For years, Chula Vista resident and activist Pedro Rios has advocated for stronger privacy protections in the city.  Here he is last year speaking just steps away from city hall. “We should not give up on the expectation of Privacy. Otherwise, we are undoing a fundamental principle that the US Constitution affords us.” His words resonated in this border city – called one of the most surveilled in the country. Rios and others were angry over revelations that Chula Vista police had shared data collected from its license plate readers with federal immigration officials. “....We should be more in front of the door of the City Council calling out for the need to have these oversight mechanisms and to hold accountable, not only the Police Department but also city officials.” In April Rios joined a working group of residents, privacy advocates and tech experts. Their mission? Help Chula Vista create new surveillance guidelines. The goal was to balance police use of surveillance tools like license plate readers and drones with protecting residents’ privacy rights. The group had high hopes. But last month when Chula Vista City Council ultimately passed a privacy protection policy, Rios was disappointed.  “....For me, it's unclear exactly what the policy does.” The policy suggests that Chula Vistans’ personal information can’t be sold. But is that really true? “In a word, no.” Albert Fox Cahn is executive director of the nonprofit New York-based Surveillance Technology Oversight Project. “This policy has a lot of details, but it also has a lot of loopholes. And from my reading, those exceptions swallowed the rule. “ Cahn says exceptions in the policy include any information recorded in a place where people don’t have a reasonable expectation of privacy. That means any  details captured in public places wouldn’t be covered, no matter how sensitive. “....Whether it's your geolocation data, your biometric data, information about your phone number, your email address. Much of the information that's covered by this policy is then simply exempted under that exception because a lot of the surveillance that is shared with vendors is recorded in public.” Even worse, Cahn says the policy exempts information gathered from surveillance that’s part of an active criminal investigation. He says this is the policy’s weakest link.  “When you drive your car through the city, the automated license plate reader can track it. When you're sitting in your backyard, a drone could surveil you. When you're out about almost anywhere in public, you could be captured by the real time command center.” Part of what spawned the push for a privacy policy was a contract Chula Vista signed with Motorola Solutions in 2020. That deal gave Motorola wide access to police surveillance data and allowed the tech conglomerate to profit from it. California privacy advocate Brian Hofer says the city’s new policy does little to stop Chula Vista from entering into a similar contractAGAIN. “It does not expressly prohibit the selling. It sort of seems to imply that potential restrictions might be incorporated into future use policies.” Hofer says it’s also important to note that the Chula Vista City Council opted for a policy on privacy rights instead of a law. The resident working group specifically asked for a law. “The leadership of Chula Vista never had any desire to really take this seriously. If they really wanted to be accountable to the public and say, we think these things are truly important, then they would give it the weight of law and they would hold themselves accountable.” City council members did not make themselves available to KPBS for an interview before this story was broadcast. But some said at a meeting last month that a new law would be premature. Amita Sharma, KPBS News.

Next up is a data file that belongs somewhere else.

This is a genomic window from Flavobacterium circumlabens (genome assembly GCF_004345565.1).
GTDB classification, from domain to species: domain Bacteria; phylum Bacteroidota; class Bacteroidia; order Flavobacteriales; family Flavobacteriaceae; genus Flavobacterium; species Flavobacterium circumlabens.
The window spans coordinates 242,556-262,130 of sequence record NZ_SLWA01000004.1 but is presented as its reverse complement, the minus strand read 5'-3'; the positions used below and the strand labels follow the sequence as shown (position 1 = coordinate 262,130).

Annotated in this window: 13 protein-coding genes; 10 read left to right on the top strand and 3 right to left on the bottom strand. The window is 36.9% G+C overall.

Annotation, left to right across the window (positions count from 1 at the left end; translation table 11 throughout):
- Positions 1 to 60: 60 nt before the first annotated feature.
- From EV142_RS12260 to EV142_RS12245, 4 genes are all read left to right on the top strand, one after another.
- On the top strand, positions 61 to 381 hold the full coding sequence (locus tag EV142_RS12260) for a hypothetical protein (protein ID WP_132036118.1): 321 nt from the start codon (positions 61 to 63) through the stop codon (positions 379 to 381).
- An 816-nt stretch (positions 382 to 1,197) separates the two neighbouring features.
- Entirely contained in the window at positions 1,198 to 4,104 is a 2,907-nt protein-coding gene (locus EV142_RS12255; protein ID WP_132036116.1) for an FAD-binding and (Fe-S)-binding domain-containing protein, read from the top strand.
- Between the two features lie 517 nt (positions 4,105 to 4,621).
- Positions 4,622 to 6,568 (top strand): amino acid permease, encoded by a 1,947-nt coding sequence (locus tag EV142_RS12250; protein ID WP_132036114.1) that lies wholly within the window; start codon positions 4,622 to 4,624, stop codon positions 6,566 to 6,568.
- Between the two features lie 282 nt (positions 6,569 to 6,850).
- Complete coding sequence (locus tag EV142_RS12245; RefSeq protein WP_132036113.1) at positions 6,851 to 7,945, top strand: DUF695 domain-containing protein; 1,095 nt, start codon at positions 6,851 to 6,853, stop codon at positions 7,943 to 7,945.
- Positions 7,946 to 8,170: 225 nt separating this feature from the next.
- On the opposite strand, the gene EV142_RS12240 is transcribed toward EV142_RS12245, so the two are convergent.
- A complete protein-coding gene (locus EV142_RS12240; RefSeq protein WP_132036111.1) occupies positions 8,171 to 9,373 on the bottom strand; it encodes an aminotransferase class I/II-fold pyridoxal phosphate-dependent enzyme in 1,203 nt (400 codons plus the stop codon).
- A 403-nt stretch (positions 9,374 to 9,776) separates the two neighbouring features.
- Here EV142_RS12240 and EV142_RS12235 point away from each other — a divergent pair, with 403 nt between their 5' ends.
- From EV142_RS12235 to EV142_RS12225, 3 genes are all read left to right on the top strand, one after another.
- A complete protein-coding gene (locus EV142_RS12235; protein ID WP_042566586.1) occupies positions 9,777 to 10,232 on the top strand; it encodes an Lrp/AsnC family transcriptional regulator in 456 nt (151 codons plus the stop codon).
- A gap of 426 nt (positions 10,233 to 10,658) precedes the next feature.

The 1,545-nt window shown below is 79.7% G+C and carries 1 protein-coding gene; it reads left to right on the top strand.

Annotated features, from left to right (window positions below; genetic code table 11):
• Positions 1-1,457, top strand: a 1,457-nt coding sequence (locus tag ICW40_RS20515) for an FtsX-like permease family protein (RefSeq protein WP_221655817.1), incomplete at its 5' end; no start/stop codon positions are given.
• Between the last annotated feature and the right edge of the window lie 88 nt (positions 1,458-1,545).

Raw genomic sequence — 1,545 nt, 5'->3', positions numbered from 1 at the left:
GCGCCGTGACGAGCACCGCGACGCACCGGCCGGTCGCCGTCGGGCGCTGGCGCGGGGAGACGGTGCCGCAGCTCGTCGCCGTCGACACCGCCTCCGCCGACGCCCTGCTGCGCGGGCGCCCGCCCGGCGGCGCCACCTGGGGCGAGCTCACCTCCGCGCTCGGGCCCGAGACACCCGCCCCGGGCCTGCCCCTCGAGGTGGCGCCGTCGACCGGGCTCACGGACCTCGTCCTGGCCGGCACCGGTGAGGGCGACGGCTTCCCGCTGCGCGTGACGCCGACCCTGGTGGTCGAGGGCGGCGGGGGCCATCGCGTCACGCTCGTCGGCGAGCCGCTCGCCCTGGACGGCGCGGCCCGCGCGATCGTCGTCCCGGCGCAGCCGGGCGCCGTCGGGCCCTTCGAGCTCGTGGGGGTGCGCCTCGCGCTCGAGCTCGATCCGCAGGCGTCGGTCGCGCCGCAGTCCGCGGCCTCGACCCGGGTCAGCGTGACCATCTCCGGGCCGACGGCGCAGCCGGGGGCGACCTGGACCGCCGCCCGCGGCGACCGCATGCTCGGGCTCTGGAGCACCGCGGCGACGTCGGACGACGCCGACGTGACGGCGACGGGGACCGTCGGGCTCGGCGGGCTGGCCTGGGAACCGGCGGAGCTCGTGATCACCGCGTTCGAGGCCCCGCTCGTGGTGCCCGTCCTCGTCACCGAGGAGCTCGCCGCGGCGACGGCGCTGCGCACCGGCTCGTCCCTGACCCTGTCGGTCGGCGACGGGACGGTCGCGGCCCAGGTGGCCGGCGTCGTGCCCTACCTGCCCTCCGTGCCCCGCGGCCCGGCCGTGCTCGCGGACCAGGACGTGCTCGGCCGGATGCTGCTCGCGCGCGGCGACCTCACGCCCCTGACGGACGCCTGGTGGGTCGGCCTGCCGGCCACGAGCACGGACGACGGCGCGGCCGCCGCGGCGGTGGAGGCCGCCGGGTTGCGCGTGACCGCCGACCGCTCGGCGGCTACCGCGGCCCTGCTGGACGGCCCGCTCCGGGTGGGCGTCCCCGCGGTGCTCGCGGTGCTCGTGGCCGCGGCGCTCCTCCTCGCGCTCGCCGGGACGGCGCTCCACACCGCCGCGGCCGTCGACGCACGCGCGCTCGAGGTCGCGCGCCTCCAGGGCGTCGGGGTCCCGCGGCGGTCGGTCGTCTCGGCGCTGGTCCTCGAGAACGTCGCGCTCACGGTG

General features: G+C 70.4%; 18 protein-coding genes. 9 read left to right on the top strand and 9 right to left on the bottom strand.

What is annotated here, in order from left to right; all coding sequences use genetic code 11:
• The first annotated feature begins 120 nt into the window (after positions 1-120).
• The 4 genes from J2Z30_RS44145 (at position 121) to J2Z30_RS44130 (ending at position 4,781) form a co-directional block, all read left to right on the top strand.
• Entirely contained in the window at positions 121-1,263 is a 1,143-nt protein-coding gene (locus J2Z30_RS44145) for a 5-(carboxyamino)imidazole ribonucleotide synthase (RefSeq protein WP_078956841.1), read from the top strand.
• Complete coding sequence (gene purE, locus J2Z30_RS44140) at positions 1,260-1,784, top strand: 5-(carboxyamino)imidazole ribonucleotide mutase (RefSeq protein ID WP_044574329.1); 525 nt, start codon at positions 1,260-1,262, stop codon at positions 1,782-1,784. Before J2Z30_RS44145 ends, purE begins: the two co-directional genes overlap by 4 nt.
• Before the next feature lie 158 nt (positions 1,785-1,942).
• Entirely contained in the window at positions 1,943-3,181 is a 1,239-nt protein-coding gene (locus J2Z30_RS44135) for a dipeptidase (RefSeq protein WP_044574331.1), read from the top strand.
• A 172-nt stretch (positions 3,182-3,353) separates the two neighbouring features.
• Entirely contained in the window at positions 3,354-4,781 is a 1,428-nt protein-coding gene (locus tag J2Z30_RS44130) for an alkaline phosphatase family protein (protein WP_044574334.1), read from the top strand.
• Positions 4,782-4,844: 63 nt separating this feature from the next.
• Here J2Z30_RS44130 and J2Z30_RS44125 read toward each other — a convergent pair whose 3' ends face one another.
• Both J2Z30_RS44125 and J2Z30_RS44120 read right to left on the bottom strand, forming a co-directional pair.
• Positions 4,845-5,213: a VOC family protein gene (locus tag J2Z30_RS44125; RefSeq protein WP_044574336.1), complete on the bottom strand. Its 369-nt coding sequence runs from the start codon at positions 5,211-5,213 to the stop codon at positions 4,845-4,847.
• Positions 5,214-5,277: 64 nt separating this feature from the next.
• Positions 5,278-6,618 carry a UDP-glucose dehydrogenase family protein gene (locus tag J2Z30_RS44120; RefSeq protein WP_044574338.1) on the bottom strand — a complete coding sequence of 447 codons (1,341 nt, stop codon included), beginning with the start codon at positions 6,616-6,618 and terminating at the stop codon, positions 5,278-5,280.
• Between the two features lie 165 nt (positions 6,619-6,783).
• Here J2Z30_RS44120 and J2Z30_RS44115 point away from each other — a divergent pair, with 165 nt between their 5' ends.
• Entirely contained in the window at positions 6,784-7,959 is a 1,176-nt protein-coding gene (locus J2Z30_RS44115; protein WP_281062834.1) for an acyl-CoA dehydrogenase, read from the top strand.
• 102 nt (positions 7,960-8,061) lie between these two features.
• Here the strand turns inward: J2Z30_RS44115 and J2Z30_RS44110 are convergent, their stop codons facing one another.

Last week, San Diego Mayor Todd Gloria signed an executive order responding to the fentanyl crisis in San Diego.